PITTSBURGH (AP)- Of all the exceptional displays the New England Patriots have put on over the past five seasons, this was one of the most remarkable.

OK, maybe the first Super Bowl, the win over St. Louis, because it was far more important, ranks on top. But Sunday’s 23-20 win over Pittsburgh was close.

Safety Rodney Harrison and left tackle Matt Light went out early with serious injuries, Harrison’s adding to problems in a secondary already missing two key players. Added to that was some very uncharacteristic sloppy play: two turnovers inside the Steelers’ 10-yard line; a face mask penalty on the usually flawless Richard Seymour that negated a sack; and a dropped interception by Seymour that might have been returned for a touchdown.

No matter.

Not when Tom Brady goes 12-of-12 for 168 yards in the final quarter with a left side of the line made up of Nick Kaczur and Logan Mankins, two rookies. OK, so Mankins was a first-round choice – he’s still a rookie.

“We brought 45 guys here,” Bill Belichick said. “When one man goes down, that’s what the other is there for. He steps in.”

It sounds so simple, but no other team in football has been able to do it like the Patriots. Heck, they didn’t even use wide receiver Troy Brown in the depleted secondary as they did last season, when they were left with almost nothing back there.

They only won a Super Bowl despite it.

This certainly wasn’t a Super Bowl. And it looked like New England’s second straight loss, something the Pats haven’t had since late in the 2002 season. It was especially grim after Harrison went out with what looks like a very serious knee injury and Light, the left tackle, left soon afterward with a serious leg injury. (Belichick wasn’t saying anything, but it was pretty clear watching them taken off the field that it wasn’t routine.)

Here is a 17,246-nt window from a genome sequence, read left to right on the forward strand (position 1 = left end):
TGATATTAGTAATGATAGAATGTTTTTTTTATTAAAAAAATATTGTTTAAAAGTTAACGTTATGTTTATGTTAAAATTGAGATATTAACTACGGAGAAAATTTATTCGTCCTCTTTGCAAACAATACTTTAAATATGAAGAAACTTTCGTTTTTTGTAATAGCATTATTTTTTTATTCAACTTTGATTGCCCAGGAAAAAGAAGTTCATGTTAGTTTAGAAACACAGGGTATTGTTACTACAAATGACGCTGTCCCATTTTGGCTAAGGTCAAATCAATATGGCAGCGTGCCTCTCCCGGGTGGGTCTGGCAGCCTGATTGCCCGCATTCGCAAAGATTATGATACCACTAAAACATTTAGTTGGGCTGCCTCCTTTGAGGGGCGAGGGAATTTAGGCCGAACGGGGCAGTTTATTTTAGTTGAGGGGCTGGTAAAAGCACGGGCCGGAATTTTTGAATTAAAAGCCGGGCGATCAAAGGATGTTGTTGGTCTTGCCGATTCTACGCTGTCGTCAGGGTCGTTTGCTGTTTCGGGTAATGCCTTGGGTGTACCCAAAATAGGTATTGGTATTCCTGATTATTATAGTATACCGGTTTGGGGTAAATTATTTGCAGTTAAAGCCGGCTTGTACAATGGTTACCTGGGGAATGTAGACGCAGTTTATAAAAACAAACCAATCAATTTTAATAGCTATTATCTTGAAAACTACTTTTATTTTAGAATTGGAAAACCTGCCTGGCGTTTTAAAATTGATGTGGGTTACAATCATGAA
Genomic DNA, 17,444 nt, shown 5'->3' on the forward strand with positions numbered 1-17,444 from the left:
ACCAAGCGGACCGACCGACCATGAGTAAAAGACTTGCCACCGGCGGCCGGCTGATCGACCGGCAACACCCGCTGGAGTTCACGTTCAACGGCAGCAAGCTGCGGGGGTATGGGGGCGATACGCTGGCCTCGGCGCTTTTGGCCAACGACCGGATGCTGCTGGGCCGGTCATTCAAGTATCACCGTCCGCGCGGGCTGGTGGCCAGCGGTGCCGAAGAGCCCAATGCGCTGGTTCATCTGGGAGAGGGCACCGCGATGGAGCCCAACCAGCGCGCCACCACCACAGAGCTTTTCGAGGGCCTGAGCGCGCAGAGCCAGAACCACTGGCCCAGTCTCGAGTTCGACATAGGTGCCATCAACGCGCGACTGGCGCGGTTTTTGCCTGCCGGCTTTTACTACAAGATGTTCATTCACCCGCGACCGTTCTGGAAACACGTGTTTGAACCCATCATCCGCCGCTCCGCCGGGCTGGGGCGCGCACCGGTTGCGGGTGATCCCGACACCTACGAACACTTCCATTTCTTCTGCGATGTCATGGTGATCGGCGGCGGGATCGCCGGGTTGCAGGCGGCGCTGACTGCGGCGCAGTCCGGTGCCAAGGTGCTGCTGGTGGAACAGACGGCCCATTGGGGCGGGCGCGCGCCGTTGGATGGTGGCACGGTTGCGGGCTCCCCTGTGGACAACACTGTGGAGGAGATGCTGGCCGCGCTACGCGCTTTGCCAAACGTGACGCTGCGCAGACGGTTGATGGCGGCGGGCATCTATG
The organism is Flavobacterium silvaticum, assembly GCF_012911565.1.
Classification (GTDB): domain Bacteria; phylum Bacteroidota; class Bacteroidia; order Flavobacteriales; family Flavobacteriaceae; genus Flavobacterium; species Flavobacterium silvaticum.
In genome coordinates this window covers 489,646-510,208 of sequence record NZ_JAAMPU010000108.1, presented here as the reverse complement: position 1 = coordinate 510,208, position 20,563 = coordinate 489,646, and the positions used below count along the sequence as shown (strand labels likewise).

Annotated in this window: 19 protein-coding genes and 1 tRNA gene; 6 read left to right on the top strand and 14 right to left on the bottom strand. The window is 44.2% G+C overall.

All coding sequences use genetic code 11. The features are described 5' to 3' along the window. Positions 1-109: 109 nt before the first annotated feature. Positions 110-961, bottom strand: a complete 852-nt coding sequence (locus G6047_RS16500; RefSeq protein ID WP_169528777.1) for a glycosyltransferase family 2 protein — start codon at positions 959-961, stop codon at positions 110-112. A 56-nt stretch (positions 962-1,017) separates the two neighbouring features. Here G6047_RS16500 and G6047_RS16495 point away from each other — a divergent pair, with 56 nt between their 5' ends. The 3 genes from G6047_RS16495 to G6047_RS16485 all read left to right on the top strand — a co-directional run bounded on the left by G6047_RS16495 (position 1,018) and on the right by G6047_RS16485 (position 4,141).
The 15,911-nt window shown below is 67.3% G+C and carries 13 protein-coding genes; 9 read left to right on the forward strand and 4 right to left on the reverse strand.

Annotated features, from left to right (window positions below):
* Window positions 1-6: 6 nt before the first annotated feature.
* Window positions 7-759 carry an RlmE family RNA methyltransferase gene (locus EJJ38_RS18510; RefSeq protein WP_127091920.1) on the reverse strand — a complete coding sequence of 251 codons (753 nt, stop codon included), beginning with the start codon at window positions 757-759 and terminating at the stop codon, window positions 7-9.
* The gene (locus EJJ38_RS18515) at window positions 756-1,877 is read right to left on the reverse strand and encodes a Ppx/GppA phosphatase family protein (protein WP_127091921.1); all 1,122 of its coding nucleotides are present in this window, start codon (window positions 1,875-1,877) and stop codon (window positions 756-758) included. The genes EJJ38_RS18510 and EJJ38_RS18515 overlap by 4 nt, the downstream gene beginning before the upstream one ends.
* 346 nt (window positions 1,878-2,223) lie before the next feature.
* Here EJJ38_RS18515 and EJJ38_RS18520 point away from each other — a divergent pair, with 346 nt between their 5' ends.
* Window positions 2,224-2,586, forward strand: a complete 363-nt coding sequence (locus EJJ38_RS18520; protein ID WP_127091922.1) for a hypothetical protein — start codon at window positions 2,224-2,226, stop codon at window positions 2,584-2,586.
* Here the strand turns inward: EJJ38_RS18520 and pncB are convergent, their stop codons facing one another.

And despite the “business as usual” attitude among most of the players, this win wasn’t routine, either, to a team that is now 36-5 going back to the start of the 2003 season. “I’m just so happy!” yelled Christian Fauria, the veteran tight end, as he ran into the locker room after hugging both Myra Kraft, the wife of the team’s owner, and Scott Pioli, the team’s personnel director, also known as Belichick’s alter ego – or co-genius if you will.

Part of it was the injuries, part of it was that the Patriots did what the Patriots just don’t do, even Brady. He got New England to the Pittsburgh 3-yard-line in the waning seconds of the first half. Then Mankins moved early, pushing the Pats back to the 8 before Brady had a pass deflected by Kimo von Oelhoffen and intercepted in the end zone by Chris Hope.

On the other hand, the Patriots did again what no other NFL team has done – beat Ben Roethlisberger and make him look like the second-year quarterback he is.

Against teams other than New England, Roethlisberger is 16-0. Against the Patriots, he is 1-2.

On Sunday, especially in the second half, he seemed unable to decipher where the pass rush was coming from. And when he had time to pass, he demonstrated what’s known in the trade as “happy feet,” several times missing open receivers when he had time. Perhaps that was because he wasn’t sure if Seymour or Mike Vrabel or Willie McGinest or Jarvis Green was about to clobber him.

That kept the Patriots in the game until the offense was able to get on track, which it did in a 13-point fourth quarter, scoring on its last three possessions.

“We do seem to be able to handle these situations pretty well,” Vrabel said.

Was he talking about the injuries? The mistakes? The lead that Pittsburgh held for most of the game?

No matter.

New England handles everything pretty well. The Patriots may not win an unprecedented three straight Super Bowls, but at least they will be in position to make a run because of wins like this one.

AP-ES-09-25-05 2148EDT

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